Although in many situations the advantages outweigh the disadvantages when selecting beneficiaries, there are always exceptions.
Many people delay the conversation or thoughts of having to prepare a will. Confronting the possibility of one’s death is not easy. However, as the recent death of Anne Heche shows us, not having a will can place a significant burden on your children and cause undesirable complications. Even if difficult, planning ahead may be a better solution than the alternative.
What Happened With Actress Anne Heche?
Anne Heche’s case is a good example of why a person may want to consider creating a will sooner rather than later. Heche was divorced with two children from different relationships when she passed away. Her eldest son is 20 years old, but her younger son is still a minor.
Although they are assumed to be her sole heirs, only her oldest son is of age to administer her estate. He has filed a petition for a guardian ad litem to be put in place to protect his younger brother’s interests. The guardian ad litem may be a financial burden to Heche’s estate, and the costs of securing this professional will potentially reduce the assets available to her sons.
Even though her eldest son is dealing with his mother’s estate, this is undoubtedly very difficult for a person to go through at such a young age. Heche’s eldest son likely will not be able to do this all on his own and will need the services of a probate attorney — likely further increasing the costs of administering her estate and depleting how much is left for her children.
It has also been reported that an inventory and appraisal of her estate is needed to determine its worth and what assets she had. This process requires further professional involvement and fees that her estate must pay. In addition, it is possible that the father of her youngest son may seek to intervene in the estate’s administration to ensure he is treated fairly. Litigation costs could rack up quickly if there is any disagreement related to this.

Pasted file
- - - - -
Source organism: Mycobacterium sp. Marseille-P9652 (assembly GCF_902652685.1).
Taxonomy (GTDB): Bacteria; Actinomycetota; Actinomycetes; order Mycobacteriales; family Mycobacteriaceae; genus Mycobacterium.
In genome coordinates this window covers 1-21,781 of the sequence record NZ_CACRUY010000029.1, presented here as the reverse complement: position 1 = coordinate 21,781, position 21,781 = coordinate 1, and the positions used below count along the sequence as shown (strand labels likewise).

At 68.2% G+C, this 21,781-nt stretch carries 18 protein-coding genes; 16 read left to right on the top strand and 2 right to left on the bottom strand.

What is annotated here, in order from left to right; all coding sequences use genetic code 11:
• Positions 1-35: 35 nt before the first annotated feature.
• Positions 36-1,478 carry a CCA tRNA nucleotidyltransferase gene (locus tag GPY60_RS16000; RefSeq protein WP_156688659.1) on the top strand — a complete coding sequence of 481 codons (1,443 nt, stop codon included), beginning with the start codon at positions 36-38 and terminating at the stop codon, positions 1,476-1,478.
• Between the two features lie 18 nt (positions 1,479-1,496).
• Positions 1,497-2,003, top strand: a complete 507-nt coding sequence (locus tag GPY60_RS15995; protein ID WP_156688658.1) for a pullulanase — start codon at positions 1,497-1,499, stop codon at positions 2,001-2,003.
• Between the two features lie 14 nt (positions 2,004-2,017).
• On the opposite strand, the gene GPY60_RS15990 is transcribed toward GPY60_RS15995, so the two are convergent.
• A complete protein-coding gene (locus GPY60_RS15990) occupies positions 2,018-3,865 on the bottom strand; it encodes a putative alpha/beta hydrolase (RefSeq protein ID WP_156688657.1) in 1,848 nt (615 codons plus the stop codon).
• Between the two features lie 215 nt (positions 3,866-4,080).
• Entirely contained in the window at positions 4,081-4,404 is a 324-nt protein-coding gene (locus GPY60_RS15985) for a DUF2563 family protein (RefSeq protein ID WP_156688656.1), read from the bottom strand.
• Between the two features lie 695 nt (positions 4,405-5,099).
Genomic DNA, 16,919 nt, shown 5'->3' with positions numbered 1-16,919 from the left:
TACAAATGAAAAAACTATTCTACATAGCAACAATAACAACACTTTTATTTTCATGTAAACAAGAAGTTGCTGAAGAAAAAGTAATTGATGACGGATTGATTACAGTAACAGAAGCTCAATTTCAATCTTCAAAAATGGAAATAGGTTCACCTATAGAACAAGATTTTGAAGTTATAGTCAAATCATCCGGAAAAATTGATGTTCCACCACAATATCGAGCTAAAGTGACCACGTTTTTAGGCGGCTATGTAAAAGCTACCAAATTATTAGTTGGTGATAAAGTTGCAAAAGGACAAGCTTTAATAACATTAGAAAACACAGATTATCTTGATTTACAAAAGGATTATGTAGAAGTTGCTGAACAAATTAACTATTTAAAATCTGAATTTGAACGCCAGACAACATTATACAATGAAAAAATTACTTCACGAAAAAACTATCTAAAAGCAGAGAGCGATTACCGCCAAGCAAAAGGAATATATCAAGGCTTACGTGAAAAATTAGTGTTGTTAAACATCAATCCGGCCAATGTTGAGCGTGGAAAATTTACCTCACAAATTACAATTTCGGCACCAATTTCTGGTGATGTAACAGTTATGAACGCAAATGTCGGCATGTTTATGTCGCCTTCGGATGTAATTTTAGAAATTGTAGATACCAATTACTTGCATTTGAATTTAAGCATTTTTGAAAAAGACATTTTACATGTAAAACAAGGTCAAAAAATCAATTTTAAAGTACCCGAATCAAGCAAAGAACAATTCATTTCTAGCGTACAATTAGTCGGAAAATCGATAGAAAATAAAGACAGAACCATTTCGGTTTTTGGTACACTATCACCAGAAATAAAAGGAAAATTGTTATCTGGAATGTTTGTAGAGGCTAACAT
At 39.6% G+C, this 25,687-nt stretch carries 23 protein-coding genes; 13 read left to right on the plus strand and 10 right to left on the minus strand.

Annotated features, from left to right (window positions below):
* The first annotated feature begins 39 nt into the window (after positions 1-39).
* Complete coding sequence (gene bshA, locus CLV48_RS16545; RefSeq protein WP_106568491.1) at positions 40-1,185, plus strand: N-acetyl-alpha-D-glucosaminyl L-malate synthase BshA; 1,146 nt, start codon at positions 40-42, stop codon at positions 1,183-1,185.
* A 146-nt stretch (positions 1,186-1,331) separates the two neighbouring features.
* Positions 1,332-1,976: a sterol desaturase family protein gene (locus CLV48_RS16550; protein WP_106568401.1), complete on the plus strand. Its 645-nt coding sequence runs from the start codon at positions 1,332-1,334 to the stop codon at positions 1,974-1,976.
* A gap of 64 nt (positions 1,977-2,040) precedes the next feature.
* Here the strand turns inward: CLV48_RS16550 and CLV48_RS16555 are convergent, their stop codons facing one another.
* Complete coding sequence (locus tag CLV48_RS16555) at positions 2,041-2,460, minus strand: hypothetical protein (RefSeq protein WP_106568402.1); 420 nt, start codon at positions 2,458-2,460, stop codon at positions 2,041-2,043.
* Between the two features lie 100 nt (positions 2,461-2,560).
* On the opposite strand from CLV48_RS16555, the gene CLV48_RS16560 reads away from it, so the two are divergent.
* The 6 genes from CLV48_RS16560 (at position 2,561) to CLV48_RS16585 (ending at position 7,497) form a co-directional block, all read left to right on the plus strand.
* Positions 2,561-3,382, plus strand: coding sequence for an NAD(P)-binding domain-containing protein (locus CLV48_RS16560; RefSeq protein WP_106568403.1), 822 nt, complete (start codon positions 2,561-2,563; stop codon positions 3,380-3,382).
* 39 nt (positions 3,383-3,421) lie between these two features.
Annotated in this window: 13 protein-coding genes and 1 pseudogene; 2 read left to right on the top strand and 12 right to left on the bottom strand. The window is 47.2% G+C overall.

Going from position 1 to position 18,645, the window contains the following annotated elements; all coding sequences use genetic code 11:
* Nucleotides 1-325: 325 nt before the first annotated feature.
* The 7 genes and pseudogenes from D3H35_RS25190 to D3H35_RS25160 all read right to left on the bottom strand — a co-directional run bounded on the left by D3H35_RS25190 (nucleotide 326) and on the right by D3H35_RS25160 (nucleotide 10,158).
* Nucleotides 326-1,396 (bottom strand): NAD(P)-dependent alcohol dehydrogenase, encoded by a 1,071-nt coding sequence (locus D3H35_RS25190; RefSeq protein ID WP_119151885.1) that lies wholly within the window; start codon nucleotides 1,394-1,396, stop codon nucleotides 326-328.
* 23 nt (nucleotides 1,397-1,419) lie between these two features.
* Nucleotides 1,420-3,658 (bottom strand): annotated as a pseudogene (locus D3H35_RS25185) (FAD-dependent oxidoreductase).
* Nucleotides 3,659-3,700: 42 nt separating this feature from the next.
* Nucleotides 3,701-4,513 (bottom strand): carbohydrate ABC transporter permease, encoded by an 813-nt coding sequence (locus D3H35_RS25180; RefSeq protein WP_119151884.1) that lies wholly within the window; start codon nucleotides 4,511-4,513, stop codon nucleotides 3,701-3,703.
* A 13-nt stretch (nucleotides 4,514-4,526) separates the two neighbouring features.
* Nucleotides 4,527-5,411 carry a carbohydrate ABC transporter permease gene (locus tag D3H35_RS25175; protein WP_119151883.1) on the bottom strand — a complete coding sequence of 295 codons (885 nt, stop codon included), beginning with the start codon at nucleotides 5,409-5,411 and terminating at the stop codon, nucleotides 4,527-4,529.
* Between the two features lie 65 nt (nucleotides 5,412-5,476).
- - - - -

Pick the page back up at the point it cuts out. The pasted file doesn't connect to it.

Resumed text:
Preparing a will and other estate planning documents can make legal proceedings significantly less complex and expensive and keep your situation as private as possible. It can also make it easier for your loved ones to know exactly what you want to happen to your assets and possessions.
Who Inherits When You Die Without a Will?
Many people do not realize that if you pass away without a will, your local state laws on intestacy will determine who qualifies as your heirs and inherits your property.
For example, in many states, if a person passes away unmarried but with children, the children will inherit everything. But what if the person had a long-term partner or was engaged to be married? They may have wanted their significant other to inherit some of their assets, but a “default” state law may lead to a different result. Or, what if you have no living children, siblings, parents, or spouse? Your property may go to the government instead of friends, grandchildren, nieces, or nephews. Having a will prevents these scenarios from happening.
Choose a Guardian for Your Children
Another benefit parents should consider is their ability to choose a guardian for their children in advance.
This matters, for example, when the other parent is not living or cannot be located. If a person does not set forth their wishes ahead of time, multiple parties may step up after a person’s death and argue over who should care for any minor children.
A court may be tasked with making this decision, and it may not be what you would have wanted. This can be expensive, traumatic for all involved, and a long process. Courts will generally try to appoint the individual a person has selected if your wishes are in a will or other planning document.
The Bottom Line
The bottom line is that having estate planning documents in place makes your wishes more likely to be honored and less likely that a court will decide what happens. This is also true where you may be incapacitated and unable to voice your wishes. While Anne Heche’s situation is not unusual, it is avoidable.
For information on preparing a will or other estate planning documents, contact your attorney.
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